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Do something, anything

29 July 2016 By Quentin Webb

The Bank of Japan is doing the bare minimum to help reboot Abenomics. The central bank added just 2.7 trillion yen ($26 billion) of equity funds to its annual asset-buying binge at its July meeting. That is about the least it could do without totally disappointing markets or Prime Minster Shinzo Abe, who is digging deep to revamp his attempted revival of Japan’s economy. The BOJ, running low on options, probably wants to keep some powder dry.

Back in 2013, the government and central bank worked in tandem to launch Abenomics with a coordinated assault of spending, reform, and epic bond-buying. Now, though, BOJ Governor Haruhiko Kuroda is holding back, even as Abe touts a 28-trillion-yen stimulus package.

The latest change will see the BOJ almost double its purchases of equity exchange-traded funds from the current rate of 3.3 trillion yen a year, and extend dollar funding for banks operating overseas. The ETF blitz might lift the stock market and thus consumer confidence, but is unlikely to encourage much extra risk-taking by companies that are already awash with cash. There is also a hint policy could be eased again in future, with staff ordered to undertake a “comprehensive assessment” of the economy, prices and BOJ policy.

Kuroda and his colleagues had a tightrope to walk. They were under intense political pressure to act – indeed, the BOJ claims the combination of monetary and fiscal policies will produce “synergy effects”. And both investors and economists overwhelmingly expected more easing, so total inaction could have had the self-defeating effect of denting financial markets and strengthening the yen.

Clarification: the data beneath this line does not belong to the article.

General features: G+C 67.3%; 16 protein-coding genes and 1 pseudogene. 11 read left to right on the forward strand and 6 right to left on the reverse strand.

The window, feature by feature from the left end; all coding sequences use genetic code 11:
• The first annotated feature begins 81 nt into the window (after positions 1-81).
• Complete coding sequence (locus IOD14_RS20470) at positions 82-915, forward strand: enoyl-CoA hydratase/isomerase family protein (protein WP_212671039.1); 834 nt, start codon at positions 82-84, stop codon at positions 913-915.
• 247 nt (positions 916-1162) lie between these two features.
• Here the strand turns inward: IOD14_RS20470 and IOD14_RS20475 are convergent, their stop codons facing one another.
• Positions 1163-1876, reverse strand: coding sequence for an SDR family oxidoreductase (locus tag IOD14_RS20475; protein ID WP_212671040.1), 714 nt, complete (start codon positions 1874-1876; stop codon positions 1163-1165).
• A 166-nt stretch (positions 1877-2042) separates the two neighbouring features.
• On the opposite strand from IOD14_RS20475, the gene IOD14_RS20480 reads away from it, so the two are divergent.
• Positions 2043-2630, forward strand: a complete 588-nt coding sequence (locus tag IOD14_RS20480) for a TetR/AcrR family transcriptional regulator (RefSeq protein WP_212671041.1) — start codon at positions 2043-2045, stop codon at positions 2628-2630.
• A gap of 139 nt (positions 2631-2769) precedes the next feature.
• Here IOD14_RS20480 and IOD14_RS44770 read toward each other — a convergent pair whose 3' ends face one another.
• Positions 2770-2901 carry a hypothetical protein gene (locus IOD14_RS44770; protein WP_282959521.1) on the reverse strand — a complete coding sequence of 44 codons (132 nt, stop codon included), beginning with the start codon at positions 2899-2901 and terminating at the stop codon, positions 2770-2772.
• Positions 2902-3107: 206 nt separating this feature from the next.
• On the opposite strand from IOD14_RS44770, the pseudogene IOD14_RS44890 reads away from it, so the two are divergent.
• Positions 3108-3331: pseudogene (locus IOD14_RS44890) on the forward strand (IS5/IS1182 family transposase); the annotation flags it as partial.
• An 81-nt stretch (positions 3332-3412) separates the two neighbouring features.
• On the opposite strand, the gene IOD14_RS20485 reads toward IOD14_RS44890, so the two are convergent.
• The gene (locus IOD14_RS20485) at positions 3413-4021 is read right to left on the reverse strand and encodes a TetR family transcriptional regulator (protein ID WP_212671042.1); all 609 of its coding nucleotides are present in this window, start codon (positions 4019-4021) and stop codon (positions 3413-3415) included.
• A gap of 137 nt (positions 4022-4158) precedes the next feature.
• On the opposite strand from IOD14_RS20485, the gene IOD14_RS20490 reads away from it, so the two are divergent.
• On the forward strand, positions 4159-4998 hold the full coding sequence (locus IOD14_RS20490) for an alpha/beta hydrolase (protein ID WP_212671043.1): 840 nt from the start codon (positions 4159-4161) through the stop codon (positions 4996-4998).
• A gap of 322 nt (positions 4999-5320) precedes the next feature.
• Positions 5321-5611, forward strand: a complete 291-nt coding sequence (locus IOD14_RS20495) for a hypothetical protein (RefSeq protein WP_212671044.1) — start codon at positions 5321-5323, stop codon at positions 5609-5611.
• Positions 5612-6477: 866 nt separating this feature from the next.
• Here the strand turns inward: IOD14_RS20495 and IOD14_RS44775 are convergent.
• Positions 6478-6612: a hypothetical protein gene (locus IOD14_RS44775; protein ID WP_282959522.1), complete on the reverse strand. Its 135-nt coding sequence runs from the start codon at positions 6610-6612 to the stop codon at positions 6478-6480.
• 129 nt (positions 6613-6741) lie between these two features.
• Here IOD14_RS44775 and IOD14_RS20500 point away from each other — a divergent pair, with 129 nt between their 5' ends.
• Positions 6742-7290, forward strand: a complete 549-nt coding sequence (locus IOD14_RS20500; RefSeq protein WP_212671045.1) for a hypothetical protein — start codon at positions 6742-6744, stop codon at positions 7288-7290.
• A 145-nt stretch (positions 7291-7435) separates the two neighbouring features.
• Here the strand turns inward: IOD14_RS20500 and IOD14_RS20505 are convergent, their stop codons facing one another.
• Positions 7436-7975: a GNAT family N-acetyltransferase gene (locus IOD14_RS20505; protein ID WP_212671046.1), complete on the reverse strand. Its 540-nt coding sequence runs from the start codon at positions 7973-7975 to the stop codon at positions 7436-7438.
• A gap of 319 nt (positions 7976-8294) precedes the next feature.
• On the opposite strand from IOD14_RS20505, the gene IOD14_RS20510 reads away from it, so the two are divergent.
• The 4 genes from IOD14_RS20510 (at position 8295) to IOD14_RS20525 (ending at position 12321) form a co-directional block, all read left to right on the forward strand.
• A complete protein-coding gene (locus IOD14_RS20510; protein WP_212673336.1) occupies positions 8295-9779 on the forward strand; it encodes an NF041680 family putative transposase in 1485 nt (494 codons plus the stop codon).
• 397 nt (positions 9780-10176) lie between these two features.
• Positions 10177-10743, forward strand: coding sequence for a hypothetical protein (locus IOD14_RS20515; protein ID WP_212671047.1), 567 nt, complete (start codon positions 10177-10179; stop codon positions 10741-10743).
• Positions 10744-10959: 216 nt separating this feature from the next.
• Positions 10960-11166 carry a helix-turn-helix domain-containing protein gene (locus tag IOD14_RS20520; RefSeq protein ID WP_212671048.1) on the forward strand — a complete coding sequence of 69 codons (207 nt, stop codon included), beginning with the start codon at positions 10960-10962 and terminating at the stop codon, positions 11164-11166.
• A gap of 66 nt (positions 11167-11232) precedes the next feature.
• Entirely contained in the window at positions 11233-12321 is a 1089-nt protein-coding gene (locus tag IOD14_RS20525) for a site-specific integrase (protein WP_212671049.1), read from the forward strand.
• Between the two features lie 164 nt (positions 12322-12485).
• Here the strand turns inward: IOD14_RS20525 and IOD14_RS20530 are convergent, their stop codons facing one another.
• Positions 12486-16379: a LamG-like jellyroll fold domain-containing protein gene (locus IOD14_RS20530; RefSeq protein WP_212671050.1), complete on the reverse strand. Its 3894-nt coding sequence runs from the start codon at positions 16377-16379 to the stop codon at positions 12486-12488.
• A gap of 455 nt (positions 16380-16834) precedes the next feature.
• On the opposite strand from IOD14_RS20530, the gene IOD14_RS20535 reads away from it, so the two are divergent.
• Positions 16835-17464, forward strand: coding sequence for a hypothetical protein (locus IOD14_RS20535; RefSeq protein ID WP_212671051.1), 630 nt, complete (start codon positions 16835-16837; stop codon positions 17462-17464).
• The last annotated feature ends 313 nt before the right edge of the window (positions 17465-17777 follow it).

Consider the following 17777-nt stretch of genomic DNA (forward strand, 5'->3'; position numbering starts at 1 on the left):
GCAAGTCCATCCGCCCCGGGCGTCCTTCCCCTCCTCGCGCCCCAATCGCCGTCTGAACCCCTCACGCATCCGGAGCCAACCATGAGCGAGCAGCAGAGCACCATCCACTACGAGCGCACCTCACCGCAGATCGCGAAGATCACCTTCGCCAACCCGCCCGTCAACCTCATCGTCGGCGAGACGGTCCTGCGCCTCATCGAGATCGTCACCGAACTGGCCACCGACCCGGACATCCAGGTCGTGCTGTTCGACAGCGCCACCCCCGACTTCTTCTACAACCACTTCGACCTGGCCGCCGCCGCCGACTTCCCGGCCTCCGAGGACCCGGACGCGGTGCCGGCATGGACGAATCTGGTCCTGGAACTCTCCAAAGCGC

But the BOJ did not have many other levers to pull. The radical option of “helicopter money”, or printing money to indefinitely and directly fund state spending, is politically toxic in Japan, at least if done openly. Kuroda has tried to rule it out.

Meanwhile, the BOJ’s main quantitative easing scheme already has it spending a whopping 80 trillion yen a year on Japanese government bonds. Having hoovered up a third of all JGBs in issue, it may soon run short of sovereign debt to buy. January’s tentative introduction of negative interest rates proved unpopular and counter-productive. Finally, given the toxic mix of global economic malaise and political upheaval, any central banker worth his salt would want to hold something in reserve.


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